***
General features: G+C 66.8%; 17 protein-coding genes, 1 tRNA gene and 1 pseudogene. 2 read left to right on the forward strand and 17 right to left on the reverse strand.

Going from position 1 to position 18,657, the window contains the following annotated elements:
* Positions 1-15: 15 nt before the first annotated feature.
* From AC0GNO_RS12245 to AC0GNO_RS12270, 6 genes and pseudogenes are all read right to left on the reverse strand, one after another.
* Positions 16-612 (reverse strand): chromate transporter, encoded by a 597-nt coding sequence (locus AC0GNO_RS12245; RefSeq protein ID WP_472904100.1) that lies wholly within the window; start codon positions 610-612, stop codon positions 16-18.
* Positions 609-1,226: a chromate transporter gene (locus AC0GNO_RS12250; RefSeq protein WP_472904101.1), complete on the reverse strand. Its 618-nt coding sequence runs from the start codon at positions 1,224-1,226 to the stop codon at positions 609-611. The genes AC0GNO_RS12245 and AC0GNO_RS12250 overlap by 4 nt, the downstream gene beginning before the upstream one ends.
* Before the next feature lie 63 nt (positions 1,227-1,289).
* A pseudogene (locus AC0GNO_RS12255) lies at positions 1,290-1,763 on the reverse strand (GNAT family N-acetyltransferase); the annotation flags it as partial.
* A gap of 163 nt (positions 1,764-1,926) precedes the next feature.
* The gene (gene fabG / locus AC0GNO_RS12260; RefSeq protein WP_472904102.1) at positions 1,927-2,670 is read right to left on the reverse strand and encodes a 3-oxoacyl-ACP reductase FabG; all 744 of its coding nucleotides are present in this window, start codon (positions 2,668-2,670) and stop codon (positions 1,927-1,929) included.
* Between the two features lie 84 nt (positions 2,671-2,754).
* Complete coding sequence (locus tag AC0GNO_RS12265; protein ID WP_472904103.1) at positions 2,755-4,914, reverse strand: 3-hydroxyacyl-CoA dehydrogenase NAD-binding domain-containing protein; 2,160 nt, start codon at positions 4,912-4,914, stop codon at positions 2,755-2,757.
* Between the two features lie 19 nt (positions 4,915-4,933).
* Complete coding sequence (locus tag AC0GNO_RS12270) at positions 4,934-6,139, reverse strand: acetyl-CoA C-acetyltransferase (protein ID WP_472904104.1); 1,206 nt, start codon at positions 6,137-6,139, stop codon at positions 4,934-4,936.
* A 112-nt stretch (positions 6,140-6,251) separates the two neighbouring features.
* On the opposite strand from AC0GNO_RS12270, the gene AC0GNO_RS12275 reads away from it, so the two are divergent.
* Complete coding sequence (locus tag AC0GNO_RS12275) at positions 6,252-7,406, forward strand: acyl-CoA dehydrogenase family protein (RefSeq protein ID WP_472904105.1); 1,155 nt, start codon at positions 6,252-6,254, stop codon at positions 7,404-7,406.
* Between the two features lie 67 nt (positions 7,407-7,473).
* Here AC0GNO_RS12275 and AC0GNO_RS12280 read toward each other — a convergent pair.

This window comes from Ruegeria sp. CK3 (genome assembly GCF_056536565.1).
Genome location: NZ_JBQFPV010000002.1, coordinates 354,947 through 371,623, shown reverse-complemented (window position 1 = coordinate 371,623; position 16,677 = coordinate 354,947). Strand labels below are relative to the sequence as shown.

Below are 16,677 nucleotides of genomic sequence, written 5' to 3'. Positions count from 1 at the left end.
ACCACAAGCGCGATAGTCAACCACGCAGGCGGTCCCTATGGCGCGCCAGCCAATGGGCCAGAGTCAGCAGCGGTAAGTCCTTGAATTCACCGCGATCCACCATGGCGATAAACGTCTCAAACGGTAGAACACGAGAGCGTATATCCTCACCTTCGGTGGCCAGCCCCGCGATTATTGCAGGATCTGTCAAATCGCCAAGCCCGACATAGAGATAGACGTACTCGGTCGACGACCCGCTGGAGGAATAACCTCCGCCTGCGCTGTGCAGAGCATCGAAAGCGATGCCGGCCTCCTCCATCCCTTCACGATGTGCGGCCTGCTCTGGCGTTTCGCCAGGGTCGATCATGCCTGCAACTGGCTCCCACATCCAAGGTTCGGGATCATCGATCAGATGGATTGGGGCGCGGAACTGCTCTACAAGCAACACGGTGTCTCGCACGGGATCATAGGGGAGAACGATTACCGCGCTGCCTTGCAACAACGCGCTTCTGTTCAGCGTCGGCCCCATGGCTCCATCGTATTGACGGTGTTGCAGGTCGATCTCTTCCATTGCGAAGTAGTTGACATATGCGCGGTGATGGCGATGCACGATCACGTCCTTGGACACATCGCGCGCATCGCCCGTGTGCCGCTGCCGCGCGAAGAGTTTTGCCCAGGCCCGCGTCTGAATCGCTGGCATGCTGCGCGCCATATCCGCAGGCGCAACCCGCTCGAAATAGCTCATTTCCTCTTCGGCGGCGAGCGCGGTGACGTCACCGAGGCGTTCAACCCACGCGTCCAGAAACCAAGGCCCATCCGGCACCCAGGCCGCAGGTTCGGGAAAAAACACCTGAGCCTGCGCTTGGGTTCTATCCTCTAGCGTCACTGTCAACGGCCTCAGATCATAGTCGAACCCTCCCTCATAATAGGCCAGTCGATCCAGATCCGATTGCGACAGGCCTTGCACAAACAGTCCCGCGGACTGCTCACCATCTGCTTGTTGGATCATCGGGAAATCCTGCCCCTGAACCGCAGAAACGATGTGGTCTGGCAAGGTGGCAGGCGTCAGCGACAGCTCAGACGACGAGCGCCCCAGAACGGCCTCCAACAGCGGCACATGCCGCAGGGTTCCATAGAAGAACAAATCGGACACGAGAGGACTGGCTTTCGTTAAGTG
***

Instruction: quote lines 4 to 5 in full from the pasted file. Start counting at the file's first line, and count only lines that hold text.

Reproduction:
* From AC0GNO_RS12245 to AC0GNO_RS12270, 6 genes and pseudogenes are all read right to left on the reverse strand, one after another.
* Positions 16-612 (reverse strand): chromate transporter, encoded by a 597-nt coding sequence (locus AC0GNO_RS12245; RefSeq protein ID WP_472904100.1) that lies wholly within the window; start codon positions 610-612, stop codon positions 16-18.